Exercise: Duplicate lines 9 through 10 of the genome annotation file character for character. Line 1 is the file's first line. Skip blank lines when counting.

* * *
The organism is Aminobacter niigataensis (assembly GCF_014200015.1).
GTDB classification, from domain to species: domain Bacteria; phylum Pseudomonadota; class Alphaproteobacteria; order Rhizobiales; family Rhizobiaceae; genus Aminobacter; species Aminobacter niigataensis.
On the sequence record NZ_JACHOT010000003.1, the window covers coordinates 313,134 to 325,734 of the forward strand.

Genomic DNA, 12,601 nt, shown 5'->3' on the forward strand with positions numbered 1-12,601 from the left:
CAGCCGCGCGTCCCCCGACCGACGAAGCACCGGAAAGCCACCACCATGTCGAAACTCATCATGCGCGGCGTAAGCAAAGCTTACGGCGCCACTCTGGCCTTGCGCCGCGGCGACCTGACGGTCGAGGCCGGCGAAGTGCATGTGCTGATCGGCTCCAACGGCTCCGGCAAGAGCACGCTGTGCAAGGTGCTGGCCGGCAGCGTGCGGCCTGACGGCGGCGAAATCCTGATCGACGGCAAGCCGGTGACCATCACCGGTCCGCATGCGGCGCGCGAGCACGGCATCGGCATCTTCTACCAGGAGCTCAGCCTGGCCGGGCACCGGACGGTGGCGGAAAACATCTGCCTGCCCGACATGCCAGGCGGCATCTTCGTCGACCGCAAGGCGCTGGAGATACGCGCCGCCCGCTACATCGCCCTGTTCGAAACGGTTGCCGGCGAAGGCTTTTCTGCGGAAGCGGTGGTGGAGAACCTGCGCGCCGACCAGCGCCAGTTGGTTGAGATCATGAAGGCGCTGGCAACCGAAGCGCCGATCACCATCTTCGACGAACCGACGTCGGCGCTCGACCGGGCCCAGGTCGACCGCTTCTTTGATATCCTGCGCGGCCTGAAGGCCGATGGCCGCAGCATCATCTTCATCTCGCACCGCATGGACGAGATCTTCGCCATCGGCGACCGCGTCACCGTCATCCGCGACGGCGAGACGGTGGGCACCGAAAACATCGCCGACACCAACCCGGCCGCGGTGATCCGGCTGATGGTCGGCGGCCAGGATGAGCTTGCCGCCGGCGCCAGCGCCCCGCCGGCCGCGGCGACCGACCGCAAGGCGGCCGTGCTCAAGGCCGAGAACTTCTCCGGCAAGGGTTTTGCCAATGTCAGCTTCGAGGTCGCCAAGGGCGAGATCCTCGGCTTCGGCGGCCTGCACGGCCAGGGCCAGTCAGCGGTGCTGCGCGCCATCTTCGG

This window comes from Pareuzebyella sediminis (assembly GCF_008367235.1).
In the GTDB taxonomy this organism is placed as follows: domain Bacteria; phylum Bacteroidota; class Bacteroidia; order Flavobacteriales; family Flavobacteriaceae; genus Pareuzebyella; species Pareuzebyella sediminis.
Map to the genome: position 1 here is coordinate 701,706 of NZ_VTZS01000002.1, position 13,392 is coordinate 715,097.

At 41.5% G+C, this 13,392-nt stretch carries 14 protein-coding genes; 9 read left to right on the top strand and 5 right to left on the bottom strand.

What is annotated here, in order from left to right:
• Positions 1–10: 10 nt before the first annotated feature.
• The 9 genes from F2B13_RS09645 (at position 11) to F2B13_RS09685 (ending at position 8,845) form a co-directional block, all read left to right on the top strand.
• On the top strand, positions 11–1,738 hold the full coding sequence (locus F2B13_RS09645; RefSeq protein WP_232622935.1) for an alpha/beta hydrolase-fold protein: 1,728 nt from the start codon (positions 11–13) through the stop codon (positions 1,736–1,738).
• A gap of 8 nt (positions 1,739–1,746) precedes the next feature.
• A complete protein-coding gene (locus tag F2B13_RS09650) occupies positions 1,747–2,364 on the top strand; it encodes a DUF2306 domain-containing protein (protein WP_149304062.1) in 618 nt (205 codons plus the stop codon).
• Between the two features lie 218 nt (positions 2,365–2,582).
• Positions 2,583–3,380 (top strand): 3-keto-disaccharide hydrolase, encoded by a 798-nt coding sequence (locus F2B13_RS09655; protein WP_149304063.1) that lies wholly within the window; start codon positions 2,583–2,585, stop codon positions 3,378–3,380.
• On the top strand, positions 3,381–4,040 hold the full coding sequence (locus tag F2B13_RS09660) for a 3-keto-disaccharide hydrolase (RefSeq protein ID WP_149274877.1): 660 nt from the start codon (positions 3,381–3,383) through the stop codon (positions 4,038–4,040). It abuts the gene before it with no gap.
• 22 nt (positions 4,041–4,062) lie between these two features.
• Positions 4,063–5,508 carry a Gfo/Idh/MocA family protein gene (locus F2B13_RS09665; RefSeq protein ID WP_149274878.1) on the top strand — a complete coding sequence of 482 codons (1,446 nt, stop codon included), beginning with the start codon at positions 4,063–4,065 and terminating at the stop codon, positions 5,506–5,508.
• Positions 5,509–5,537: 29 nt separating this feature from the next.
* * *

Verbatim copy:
At 41.5% G+C, this 13,392-nt stretch carries 14 protein-coding genes; 9 read left to right on the top strand and 5 right to left on the bottom strand.

What is annotated here, in order from left to right: